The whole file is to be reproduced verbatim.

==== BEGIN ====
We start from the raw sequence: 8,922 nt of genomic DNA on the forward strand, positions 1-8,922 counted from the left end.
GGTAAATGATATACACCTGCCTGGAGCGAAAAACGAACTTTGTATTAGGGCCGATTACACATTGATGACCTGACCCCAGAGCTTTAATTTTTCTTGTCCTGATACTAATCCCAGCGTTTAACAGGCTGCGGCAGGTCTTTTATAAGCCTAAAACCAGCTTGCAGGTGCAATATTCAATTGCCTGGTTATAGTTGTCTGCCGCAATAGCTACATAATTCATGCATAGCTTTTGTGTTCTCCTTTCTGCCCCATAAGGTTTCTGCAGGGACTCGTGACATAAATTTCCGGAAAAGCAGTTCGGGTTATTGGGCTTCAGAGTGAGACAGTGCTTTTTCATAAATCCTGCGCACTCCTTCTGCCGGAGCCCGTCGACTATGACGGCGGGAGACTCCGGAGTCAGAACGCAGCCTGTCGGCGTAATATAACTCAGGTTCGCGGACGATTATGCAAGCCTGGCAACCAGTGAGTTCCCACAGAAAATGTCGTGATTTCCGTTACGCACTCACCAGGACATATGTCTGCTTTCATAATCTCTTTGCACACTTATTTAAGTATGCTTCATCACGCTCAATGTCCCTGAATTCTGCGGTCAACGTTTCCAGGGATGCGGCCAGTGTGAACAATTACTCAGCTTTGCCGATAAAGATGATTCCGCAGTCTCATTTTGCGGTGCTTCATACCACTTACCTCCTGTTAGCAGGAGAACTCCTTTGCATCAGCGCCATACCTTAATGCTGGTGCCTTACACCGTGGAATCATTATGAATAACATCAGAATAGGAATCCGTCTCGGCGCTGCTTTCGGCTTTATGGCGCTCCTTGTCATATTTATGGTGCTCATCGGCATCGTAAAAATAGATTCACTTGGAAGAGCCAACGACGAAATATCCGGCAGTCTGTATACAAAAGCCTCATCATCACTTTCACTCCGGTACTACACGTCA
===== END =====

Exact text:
We start from the raw sequence: 8,922 nt of genomic DNA on the forward strand, positions 1-8,922 counted from the left end.
GGTAAATGATATACACCTGCCTGGAGCGAAAAACGAACTTTGTATTAGGGCCGATTACACATTGATGACCTGACCCCAGAGCTTTAATTTTTCTTGTCCTGATACTAATCCCAGCGTTTAACAGGCTGCGGCAGGTCTTTTATAAGCCTAAAACCAGCTTGCAGGTGCAATATTCAATTGCCTGGTTATAGTTGTCTGCCGCAATAGCTACATAATTCATGCATAGCTTTTGTGTTCTCCTTTCTGCCCCATAAGGTTTCTGCAGGGACTCGTGACATAAATTTCCGGAAAAGCAGTTCGGGTTATTGGGCTTCAGAGTGAGACAGTGCTTTTTCATAAATCCTGCGCACTCCTTCTGCCGGAGCCCGTCGACTATGACGGCGGGAGACTCCGGAGTCAGAACGCAGCCTGTCGGCGTAATATAACTCAGGTTCGCGGACGATTATGCAAGCCTGGCAACCAGTGAGTTCCCACAGAAAATGTCGTGATTTCCGTTACGCACTCACCAGGACATATGTCTGCTTTCATAATCTCTTTGCACACTTATTTAAGTATGCTTCATCACGCTCAATGTCCCTGAATTCTGCGGTCAACGTTTCCAGGGATGCGGCCAGTGTGAACAATTACTCAGCTTTGCCGATAAAGATGATTCCGCAGTCTCATTTTGCGGTGCTTCATACCACTTACCTCCTGTTAGCAGGAGAACTCCTTTGCATCAGCGCCATACCTTAATGCTGGTGCCTTACACCGTGGAATCATTATGAATAACATCAGAATAGGAATCCGTCTCGGCGCTGCTTTCGGCTTTATGGCGCTCCTTGTCATATTTATGGTGCTCATCGGCATCGTAAAAATAGATTCACTTGGAAGAGCCAACGACGAAATATCCGGCAGTCTGTATACAAAAGCCTCATCATCACTTTCACTCCGGTACTACACGTCA